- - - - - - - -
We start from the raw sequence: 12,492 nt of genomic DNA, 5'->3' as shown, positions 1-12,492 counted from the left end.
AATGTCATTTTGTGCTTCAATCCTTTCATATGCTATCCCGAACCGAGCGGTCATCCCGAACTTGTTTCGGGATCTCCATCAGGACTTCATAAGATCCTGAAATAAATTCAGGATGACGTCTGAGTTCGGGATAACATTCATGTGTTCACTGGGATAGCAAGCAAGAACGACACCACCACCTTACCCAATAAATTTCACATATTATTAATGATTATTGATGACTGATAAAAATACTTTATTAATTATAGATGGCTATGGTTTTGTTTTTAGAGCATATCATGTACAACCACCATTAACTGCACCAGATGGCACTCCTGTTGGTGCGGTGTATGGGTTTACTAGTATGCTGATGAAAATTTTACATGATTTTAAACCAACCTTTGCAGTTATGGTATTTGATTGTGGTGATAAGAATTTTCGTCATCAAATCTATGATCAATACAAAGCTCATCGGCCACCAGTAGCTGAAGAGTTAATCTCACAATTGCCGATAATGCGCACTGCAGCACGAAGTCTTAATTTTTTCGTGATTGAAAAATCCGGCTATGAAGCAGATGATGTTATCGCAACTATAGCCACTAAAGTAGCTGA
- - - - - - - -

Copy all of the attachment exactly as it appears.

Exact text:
We start from the raw sequence: 12,492 nt of genomic DNA, 5'->3' as shown, positions 1-12,492 counted from the left end.
AATGTCATTTTGTGCTTCAATCCTTTCATATGCTATCCCGAACCGAGCGGTCATCCCGAACTTGTTTCGGGATCTCCATCAGGACTTCATAAGATCCTGAAATAAATTCAGGATGACGTCTGAGTTCGGGATAACATTCATGTGTTCACTGGGATAGCAAGCAAGAACGACACCACCACCTTACCCAATAAATTTCACATATTATTAATGATTATTGATGACTGATAAAAATACTTTATTAATTATAGATGGCTATGGTTTTGTTTTTAGAGCATATCATGTACAACCACCATTAACTGCACCAGATGGCACTCCTGTTGGTGCGGTGTATGGGTTTACTAGTATGCTGATGAAAATTTTACATGATTTTAAACCAACCTTTGCAGTTATGGTATTTGATTGTGGTGATAAGAATTTTCGTCATCAAATCTATGATCAATACAAAGCTCATCGGCCACCAGTAGCTGAAGAGTTAATCTCACAATTGCCGATAATGCGCACTGCAGCACGAAGTCTTAATTTTTTCGTGATTGAAAAATCCGGCTATGAAGCAGATGATGTTATCGCAACTATAGCCACTAAAGTAGCTGA